By 1300, strong kings created strong centralized nation states if they did not have two factors of the Barraclough?s Thesis working against them at the same time. Geoffrey Barraclough, an English historian, developed six factors that could either make or break a nation state.
The first of the Barraclough?s points is dynastic discontinuity. Dynastic discontinuity results when the reigning king fails to produce a male heir to the thrown at the right time. The bloodline dies out, and a new family comes in and takes over. This happened in Germany when the last Carolingian king, Louis the Child, died in 911 and in France when the last Carolingian king died in 987. Also in France, the Capetians, which started with King Hugh Capet in 987 after the death of the last Carolingian king, produced male heirs for three hundred years. The last three Capetian kings, the sons of Philip IV, the Fair, all died without male heirs and the nearest relative was King Edward III of England, the son of Philip?s daughter.
As a result, Philip of Valois, a first cousin of the previous kings, became king, which eventually caused problems. In 1066, Willie the Bastard conquered England and imposed feudalism-a system of government based on the holding of land in return for forty days service in the field using ?shock warfare.? The next of Barraclough?s points is scattered crown resources. In Germany, the Habsburgs and the Luxemburgs used their position of emperor to increase their personal holdings. Rudolph Habsburg managed to take Austria by conquest from the King of Bohemia and added this territory to the family estates. Charles IV centered his powers in Bohemia, which was a new acquisition of the Luxemburgs. Neither France nor England had any scattered crown resources keeping them much stronger than the German empire.
Barraclough?s next factor is ducal strength. In Germany, the German dukes elected a duke, Henry of Saxony, in 919. Henry and his descendants held the German monarchy until 1024, the most powerful of this line being Otto I, the Great. Also in Germany, the large territorial blocks of Saxony, Franconia, Swabia, and Bavaria became independent political entities under powerful dukes, which were originally districts of the Carolingian empire. In France, King John II granted the huge Duchy of Burgundy to his younger son Philip the Bold in 1363. Philip and his successors greatly enlarged their possessions in eastern France, the Rhone and Rhine valleys, and the lower countries. In England, William the Conqueror had three sons. The eldest boy became the Duke of Normandy, the second became king of England and the third, Henry, was given a cash settlement. After the death of the king, Henry seized the throne and became king and also managed to take over the Duchy of Normandy when his eldest brother died and united it with the kingdom of England.
Another point that Barraclough made was the over-extension of an empire. While Rudolph Habsburg of Germany was successfully adding to his territories, he lost three of the Swiss cantons that were part of his original patrimony. The cantons claimed that they were granted independence under Frederick II. The Habsburgs tried to retake them in 1315 with a large feudal force. Other cantons joined the Swiss patriots because of their success and formed a loose federation of independent cantons and retained their independence. The Capetian kings of France only directly held the area around Paris as their demesne, whereas the English kings controlled the whole country. Powerful dukes and counts controlled large provinces and only were nominally vassals to the king of France. Conquests and marriage alliances seemed to be the only way to unify the territory that presumed to be France.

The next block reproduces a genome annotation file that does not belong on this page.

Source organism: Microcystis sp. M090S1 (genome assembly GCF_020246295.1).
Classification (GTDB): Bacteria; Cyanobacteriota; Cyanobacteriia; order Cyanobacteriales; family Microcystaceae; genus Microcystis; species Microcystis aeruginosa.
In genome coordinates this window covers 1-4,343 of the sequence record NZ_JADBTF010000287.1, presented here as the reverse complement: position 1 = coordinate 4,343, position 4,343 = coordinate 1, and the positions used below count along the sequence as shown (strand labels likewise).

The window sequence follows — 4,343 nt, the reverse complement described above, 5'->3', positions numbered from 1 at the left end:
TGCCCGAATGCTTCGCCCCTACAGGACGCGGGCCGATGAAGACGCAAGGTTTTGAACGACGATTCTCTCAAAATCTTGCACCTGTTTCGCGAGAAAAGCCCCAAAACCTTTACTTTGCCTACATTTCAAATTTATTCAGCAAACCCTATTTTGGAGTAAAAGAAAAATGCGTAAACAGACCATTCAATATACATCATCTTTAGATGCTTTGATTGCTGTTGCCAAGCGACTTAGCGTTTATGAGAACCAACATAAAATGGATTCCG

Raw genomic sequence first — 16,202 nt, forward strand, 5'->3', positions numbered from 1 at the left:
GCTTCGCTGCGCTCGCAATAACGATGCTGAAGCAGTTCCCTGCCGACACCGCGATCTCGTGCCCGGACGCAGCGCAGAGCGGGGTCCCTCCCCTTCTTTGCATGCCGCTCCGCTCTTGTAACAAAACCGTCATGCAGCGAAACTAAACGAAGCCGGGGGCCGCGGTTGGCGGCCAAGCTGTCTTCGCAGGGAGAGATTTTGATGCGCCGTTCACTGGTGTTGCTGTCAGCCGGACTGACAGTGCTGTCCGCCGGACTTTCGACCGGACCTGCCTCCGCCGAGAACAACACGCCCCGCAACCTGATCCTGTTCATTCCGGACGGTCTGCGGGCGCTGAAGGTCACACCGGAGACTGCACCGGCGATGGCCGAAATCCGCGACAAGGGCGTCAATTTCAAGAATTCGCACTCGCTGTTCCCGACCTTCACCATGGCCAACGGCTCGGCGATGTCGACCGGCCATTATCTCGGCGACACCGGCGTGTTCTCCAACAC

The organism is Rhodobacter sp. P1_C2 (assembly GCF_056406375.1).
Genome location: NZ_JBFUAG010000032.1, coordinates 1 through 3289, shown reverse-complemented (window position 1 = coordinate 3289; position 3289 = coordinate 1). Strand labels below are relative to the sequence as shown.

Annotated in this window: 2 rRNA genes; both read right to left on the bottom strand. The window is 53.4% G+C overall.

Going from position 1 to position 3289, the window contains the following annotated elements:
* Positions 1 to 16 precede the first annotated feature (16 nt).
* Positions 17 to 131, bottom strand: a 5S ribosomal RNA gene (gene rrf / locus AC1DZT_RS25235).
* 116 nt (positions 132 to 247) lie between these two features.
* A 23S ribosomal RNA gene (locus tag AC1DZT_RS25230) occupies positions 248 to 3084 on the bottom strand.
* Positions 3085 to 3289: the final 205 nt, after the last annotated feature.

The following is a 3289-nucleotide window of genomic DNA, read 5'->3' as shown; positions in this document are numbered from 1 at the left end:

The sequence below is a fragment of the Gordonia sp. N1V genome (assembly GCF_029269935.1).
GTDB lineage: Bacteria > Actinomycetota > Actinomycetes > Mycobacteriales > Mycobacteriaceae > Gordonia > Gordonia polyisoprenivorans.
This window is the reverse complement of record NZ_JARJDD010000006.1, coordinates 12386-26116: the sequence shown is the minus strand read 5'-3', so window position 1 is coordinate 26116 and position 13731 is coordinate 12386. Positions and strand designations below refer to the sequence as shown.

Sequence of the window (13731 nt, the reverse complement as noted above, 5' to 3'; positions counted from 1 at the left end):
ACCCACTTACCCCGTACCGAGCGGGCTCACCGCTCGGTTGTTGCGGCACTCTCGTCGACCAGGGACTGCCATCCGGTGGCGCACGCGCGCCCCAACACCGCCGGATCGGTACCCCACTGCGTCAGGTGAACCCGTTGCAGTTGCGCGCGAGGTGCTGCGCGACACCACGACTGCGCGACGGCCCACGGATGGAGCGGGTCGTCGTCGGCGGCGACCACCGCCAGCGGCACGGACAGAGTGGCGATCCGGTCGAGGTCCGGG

Having troubles with towns was another factor that was developed by Geoffrey Barraclough. In order to preserve their freedom, Milan and the Lombard towns managed to free themselves of the local bishop, but continually fought with the German emperors. Another problem when towns resorted to violence and was one of the most famous was in Laon. A bishop was found hiding in a wine cask and was brutally murdered when he was found. In 1381, the English Peasant Revolt originated from popular resentment against the policies of the royal government and the practices of the landlords. Peasant bands were enraged by the latest poll tax and marched on London. They demanded for the abolition of serfdom, labor services, and tithes and an end to the poll taxes. After a series of mobs killing the king?s advisors, the king promised the peasants he would give them charters of freedoms. However, the landlords reorganized their forces and violently suppressed the last vestiges of unrest in the countryside. The king, therefore, declared the charters invalid.
The final of Barraclough?s points is troubles with the popes. Frederick II of Germany had to face the increasingly bitter opposition of the popes because Frederick pursued a different policy. As a result, Pope Gregory IX excommunicated him in 1227 because of his failure to lead an eastern crusade. Both Philip IV of France and Edward I of England had been taxing the clergy through the fiction of asking and receiving gifts or money for royal enterprises. In the bull Clericis laicos in 1296, Boniface forbade all clergy to make payments without papal permission. The English simply ignored the order and retaliated by forbidding all exports of coin from his realm to Rome. Boniface issued another bill and condemned Philip directly and then issued Unam Sanctam, which declared that Philip must submit to his authority or risk the damnation of his immortal soul.
Through the formula of Geoffrey Barraclough?s thesis, we can conclude that strong kings emerged in France and England but not in Germany. Three European World Wars resulted: Franco-Presion, World War I and World War II.